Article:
GULAG History Museum
With great joy, the European Museum Forum shares the decision by the CoE on the 2021 Winner of the Council of Europe Museum Prize.
Selected by the Parliamentary Assembly of the Council of Europe (PACE) meeting today, 5 February 2021, the Gulag History Museum (Moscow, Russian Federation) wins the prize.
Being an important part of the European Museum of the Year Award scheme, the Council of Europe Museum Prize is awarded to museums which demonstrate excellence and took a European perspective, reflecting the core values of the Council of Europe. For more information on the Council of Europe Museum Prize please visit the Awards section of our website.
The 2020 and 2021 winners in other categories will be announced at the EMYA2020 and EMYA2021 Ceremony that will take place online on 6 May 2021, 17:00 CET. More information on the EMYA2020 and EMYA2021 Ceremony can be found here.
You can read below the full announcement by the Council of Europe.
Museum's volunteer Arina Koledova visiting M.Y. Boyarskaya, victim of the political repression © GULAG History Museum
FROM THE GULAG HISTORY MUSEUM
On behalf of the GULAG History Museum team I would like to thank the Council of Europe for the prestigious prize. The recognition from international museum community encourages us to continue carrying out the mission that we have projected for our institution - telling the history of the mass repression and thus encouraging reflection on the value of human life.
It is with great sorrow we have all been following the news on how the pandemic has affected lives of millions of people. As we all know, many cultural institutions were forced to dismiss members of staff, sell valuable pieces from their collections and overall rethink their plans. So the prize of the Council of Europe is even more valuable for us in the time when we all have to collaborate and reinvent our role for the community.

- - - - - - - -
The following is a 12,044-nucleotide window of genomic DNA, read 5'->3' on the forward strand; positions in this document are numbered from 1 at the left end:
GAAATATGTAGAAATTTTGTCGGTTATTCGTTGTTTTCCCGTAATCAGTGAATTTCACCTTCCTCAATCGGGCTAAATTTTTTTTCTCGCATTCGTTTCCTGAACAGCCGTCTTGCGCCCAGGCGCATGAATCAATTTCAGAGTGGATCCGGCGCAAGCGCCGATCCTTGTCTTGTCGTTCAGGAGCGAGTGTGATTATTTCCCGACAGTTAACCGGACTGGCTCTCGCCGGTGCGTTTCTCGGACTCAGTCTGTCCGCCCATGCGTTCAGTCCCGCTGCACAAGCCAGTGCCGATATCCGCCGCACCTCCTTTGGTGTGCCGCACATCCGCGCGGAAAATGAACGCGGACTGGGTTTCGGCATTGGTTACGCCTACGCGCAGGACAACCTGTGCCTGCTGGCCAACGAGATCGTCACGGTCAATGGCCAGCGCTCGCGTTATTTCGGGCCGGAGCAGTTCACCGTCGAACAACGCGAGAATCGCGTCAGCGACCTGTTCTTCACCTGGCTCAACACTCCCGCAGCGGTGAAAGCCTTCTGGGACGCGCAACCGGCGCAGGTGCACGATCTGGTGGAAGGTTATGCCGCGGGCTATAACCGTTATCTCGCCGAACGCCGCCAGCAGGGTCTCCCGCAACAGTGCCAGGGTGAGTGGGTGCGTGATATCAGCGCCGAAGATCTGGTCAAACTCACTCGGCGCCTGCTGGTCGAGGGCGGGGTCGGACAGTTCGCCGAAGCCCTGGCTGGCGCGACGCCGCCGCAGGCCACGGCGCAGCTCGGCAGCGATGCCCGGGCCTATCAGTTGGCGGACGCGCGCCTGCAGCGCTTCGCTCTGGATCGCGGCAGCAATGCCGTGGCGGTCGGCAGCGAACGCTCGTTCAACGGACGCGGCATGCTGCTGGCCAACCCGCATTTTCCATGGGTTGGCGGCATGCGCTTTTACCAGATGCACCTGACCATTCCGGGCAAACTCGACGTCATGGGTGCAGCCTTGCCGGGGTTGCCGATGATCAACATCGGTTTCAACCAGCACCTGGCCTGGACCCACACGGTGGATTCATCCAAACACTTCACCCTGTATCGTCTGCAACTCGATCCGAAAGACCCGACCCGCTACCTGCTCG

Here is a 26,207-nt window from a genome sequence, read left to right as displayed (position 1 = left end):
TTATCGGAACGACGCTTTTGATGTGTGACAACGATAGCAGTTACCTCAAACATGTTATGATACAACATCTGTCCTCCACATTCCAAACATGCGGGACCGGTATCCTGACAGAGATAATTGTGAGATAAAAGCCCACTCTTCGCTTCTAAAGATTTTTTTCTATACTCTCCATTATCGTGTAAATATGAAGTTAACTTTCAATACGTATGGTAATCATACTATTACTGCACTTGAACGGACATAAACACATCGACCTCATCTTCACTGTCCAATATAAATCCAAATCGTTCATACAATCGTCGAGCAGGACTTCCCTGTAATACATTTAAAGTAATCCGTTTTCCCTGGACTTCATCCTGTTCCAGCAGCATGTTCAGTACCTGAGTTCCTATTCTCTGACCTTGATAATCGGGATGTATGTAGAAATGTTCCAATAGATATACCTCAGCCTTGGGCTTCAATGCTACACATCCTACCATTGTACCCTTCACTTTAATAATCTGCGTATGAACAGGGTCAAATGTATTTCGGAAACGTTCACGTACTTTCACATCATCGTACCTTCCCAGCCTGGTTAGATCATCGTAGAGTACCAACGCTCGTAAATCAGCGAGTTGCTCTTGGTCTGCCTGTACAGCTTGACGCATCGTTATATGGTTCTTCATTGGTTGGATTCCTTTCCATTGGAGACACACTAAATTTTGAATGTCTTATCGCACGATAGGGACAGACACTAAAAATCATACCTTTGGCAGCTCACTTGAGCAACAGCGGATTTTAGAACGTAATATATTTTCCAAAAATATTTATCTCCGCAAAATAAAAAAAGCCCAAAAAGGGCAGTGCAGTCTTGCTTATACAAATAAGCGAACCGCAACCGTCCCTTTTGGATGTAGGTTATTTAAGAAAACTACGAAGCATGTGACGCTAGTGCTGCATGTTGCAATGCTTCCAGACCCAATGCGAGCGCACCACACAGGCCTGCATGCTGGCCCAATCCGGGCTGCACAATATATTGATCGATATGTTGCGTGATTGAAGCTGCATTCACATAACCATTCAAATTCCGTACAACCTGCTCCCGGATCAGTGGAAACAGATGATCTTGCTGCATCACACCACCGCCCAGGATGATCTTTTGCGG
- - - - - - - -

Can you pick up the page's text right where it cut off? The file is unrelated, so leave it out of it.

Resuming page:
Roman Romanov, Director of the GULAG History Museum (Moscow, Russia)
THE GULAG HISTORY MUSEUM (MOSCOW, RUSSIAN FEDERATION) WINS 2021 MUSEUM PRIZE
05/02/2021 Culture, Science, Education and Media
The 2021 Council of Europe Museum Prize has been awarded to Gulag History Museum (Moscow, Russian Federation). The museum was selected by the Culture Committee of the Parliamentary Assembly of the Council of Europe (PACE) meeting today.
The Gulag History Museum documents mass repression and advocates for political freedom. As a human rights museum, it has a dual focus on the crimes of the state and the fate of its citizens, with an emphasis on how the victims maintained their dignity under dehumanising conditions. The museum’s programmes are designed to expose history and activate memory, with the goal of strengthening the resilience of civil society and its resistance to political repression and violation of human rights today and in the future.
According to committee representative for the Museum Prize, Roberto Rampi (Italy, SOC), “the Gulag History Museum tackles with rare honesty some of the very difficult issues about human rights, democracy and the rule of law in the 20th century, while establishing clear links with the challenging democratic and human rights issues we face today in Europe. This museum can serve as a model to other museums in Europe to create a well-documented and moving memory of the past and stimulate reflection on democratic citizenship, particularly for younger generations.”
The Council of Europe Museum Prize has been awarded annually since 1977 to a museum judged to have made a significant contribution to the understanding of European cultural heritage, the promotion of respect for human rights and democracy, bridging cultures, overcoming social and political borders, broadening visitors' knowledge and understanding of contemporary societal issues and exploring ideas of democratic citizenship.
The prize forms part of the European Museum of the Year Awards. Recent winners of the prize include the National Museum of Secret Surveillance “House of Leaves” in Tirana, Albania (2020), the Museum of Communication in Bern, Switzerland (2019) and the War Childhood Museum in Sarajevo, Bosnia and Herzegovina (2018).